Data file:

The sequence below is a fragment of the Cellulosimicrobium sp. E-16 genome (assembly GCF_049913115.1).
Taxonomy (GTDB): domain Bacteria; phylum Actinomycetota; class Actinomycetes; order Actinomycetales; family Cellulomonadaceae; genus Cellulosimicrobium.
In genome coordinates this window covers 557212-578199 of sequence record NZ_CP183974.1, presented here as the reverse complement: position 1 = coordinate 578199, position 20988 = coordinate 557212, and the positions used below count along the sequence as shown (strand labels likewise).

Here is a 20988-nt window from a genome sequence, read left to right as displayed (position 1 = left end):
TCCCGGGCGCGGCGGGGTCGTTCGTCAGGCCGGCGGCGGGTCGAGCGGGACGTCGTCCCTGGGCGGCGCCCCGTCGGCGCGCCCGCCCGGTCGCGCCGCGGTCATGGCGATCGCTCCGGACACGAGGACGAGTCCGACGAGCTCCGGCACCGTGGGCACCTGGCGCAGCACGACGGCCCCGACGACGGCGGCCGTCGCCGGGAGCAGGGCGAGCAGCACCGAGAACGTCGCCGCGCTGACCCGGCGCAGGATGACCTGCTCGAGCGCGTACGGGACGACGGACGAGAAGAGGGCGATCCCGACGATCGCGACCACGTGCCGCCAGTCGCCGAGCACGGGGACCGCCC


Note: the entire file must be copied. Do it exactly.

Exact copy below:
The sequence below is a fragment of the Cellulosimicrobium sp. E-16 genome (assembly GCF_049913115.1).
Taxonomy (GTDB): domain Bacteria; phylum Actinomycetota; class Actinomycetes; order Actinomycetales; family Cellulomonadaceae; genus Cellulosimicrobium.
In genome coordinates this window covers 557212-578199 of sequence record NZ_CP183974.1, presented here as the reverse complement: position 1 = coordinate 578199, position 20988 = coordinate 557212, and the positions used below count along the sequence as shown (strand labels likewise).

Here is a 20988-nt window from a genome sequence, read left to right as displayed (position 1 = left end):
TCCCGGGCGCGGCGGGGTCGTTCGTCAGGCCGGCGGCGGGTCGAGCGGGACGTCGTCCCTGGGCGGCGCCCCGTCGGCGCGCCCGCCCGGTCGCGCCGCGGTCATGGCGATCGCTCCGGACACGAGGACGAGTCCGACGAGCTCCGGCACCGTGGGCACCTGGCGCAGCACGACGGCCCCGACGACGGCGGCCGTCGCCGGGAGCAGGGCGAGCAGCACCGAGAACGTCGCCGCGCTGACCCGGCGCAGGATGACCTGCTCGAGCGCGTACGGGACGACGGACGAGAAGAGGGCGATCCCGACGATCGCGACCACGTGCCGCCAGTCGCCGAGCACGGGGACCGCCC